Today is the 32nd Yahrzeit of my mother יהודית בת הרב יצחק דוד ע"ה, Yehudis (Lichtenstein) Friedman also know as The Rebbetzin, Mommy and Bubby. My mother was a powerhouse of a woman - a real "Rebbetzin" from the old days. She would be in Shul every Shabbos making sure that the women knew where they were up to and leading the women in singing. Our house was always full of guests and there was always plenty to eat. She was active in the Sisterhood and Haddassah and all the things that an "Out of Town Rebbetzin" did. This was in addition to her raising 6 children and teaching pre-school and cooking and baking up a storm. She would collect clothing for the poor and sent tons of clothing to Israel for those who had nothing. There are generations of frum Jews because of my parents and their open home. My mother is missed by her 6 children and their spouses, 29 grandchildren, well over a hundred great grandchildren and now the start of the next generation - her great great grandchildren. Unfortunately most of her descendants never were zoche to meet her but anyone who did will never forget her. תהי זכרה ברוך.I'd like to share a few personal thoughts that I remember about my grandmother - who died when I was all of nine years old, and yet I do remember her pretty well.
How to sweep the floor: One year, my parents took a vacation - I think to Israel, and my grandparents came down from Boston to take care of us. My grandmother thought nothing of handing me a broom and telling me to sweep the kitchen floor, which I proceeded to do, without much effect. She took the broom and explained that I was pushing too hard, and that if I wanted to sweep, I needed to do so gently. Later on I realized that while she was talking about sweeping the floor, the lesson she taught me applies to many other areas of life. Often, we move things far more effectively with a gentle sweep than with great force.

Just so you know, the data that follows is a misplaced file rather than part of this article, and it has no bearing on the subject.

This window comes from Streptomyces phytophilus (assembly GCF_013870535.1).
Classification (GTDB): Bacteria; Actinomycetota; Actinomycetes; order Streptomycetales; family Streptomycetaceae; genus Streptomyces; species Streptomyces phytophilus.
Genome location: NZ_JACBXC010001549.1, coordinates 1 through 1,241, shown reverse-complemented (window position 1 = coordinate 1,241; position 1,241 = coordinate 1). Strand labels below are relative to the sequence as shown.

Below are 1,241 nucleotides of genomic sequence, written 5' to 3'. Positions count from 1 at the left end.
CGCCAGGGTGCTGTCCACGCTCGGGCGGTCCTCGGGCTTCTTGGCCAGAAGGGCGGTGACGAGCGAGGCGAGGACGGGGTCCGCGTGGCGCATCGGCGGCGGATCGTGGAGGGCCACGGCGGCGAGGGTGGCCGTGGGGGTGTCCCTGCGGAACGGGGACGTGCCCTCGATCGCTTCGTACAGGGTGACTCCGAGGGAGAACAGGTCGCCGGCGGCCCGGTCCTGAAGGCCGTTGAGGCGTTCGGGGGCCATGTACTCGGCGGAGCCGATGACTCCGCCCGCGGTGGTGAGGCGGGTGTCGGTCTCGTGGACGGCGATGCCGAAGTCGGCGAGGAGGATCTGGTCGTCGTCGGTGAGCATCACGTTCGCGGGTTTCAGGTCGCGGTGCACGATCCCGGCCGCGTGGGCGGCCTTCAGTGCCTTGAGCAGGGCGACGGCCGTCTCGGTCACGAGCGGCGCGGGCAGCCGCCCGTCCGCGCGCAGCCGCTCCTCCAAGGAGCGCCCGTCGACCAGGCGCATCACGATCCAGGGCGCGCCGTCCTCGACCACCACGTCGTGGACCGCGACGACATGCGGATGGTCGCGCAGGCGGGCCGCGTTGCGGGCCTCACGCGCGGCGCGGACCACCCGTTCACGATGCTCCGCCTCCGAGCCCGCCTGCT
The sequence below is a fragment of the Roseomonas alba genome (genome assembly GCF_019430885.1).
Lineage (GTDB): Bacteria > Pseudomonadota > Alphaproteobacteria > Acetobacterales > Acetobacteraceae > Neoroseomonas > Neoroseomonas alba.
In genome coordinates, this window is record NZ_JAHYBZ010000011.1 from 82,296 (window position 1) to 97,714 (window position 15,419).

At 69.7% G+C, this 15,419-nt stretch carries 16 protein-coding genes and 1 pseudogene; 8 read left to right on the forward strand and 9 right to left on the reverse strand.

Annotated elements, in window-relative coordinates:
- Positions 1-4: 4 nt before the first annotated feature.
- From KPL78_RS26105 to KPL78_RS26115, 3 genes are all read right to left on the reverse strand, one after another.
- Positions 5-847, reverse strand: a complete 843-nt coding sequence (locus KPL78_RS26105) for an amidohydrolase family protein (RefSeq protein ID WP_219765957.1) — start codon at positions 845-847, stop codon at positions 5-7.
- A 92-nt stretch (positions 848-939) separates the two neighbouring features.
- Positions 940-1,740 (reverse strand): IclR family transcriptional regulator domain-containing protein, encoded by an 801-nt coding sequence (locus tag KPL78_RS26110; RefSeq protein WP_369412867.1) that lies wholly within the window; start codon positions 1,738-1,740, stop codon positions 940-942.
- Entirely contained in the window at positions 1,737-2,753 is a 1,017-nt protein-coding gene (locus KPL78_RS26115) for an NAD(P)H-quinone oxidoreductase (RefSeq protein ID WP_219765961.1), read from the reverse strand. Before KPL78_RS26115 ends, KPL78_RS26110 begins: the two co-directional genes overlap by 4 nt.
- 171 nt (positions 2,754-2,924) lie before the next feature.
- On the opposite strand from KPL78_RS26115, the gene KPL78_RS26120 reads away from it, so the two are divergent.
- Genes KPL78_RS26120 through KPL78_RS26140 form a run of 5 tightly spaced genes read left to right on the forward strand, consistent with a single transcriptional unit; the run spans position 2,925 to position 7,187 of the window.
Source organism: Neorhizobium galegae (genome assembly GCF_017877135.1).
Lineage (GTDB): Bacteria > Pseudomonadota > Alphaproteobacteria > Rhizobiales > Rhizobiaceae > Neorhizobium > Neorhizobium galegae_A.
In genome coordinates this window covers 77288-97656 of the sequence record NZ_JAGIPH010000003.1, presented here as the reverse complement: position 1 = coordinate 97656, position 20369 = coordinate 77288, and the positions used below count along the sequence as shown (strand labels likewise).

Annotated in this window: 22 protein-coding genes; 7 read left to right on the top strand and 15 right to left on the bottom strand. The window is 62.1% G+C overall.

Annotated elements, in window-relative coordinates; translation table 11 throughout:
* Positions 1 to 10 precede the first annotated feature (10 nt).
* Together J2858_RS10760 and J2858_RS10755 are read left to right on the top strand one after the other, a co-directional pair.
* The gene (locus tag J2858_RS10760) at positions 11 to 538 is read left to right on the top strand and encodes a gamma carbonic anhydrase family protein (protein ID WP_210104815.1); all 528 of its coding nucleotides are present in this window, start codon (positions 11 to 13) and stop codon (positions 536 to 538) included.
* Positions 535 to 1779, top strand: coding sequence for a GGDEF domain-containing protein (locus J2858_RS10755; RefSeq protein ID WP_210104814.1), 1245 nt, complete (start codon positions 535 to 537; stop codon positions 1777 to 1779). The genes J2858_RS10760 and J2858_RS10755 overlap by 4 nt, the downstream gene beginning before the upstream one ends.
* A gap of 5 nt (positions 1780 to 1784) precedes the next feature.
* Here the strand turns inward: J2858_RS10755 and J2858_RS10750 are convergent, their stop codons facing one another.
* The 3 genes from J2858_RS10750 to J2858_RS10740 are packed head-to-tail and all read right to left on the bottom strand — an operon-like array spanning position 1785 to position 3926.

The Essential Importance of Jewish Education: For as long as I knew them, my grandparents lived in Winthrop, Massachusetts - as my uncle described - about as "out of town" as you can get. There my grandfather served as a shul rabbi for decades. Yet, my grandparents didn't always live in Winthrop. My grandfather's career began in Atlanta, Georgia (my mother used to have a southern belle accent, from what I'm told), where my grandfather served at Congregation Shearith Israel (you can read about a memorable Simchat Torah from Atlanta in the 1940s here.) Yet, my grandparents left a successful and growing pulpit in Atlanta, against the wishes of the community there, for Winthrop. It was not a move "up" in the rabbinic sense. Why did they do it? They moved for Jewish education.
The way my grandfather told me, he really didn't want to make the move - and I can well understand why. Yet, when my grandmother heard that Rabbi Soloveitchik had opened the Maimonides School in Brookline, the decision was made. They were moving - and so they did. And while her dedication and devotion certainly played a role in the fact that all of her children and grandchildren continue to follow in her footsteps and proudly live Orthodox lives, I believe it was that decision - her insistence that the family move to a city where her children would have to travel by subway on their own - but to a Jewish Day School - that made the critical difference.
It was a great sacrifice - both for her and for my grandfather. But it's a sacrifice that continues to pay divideds to this day.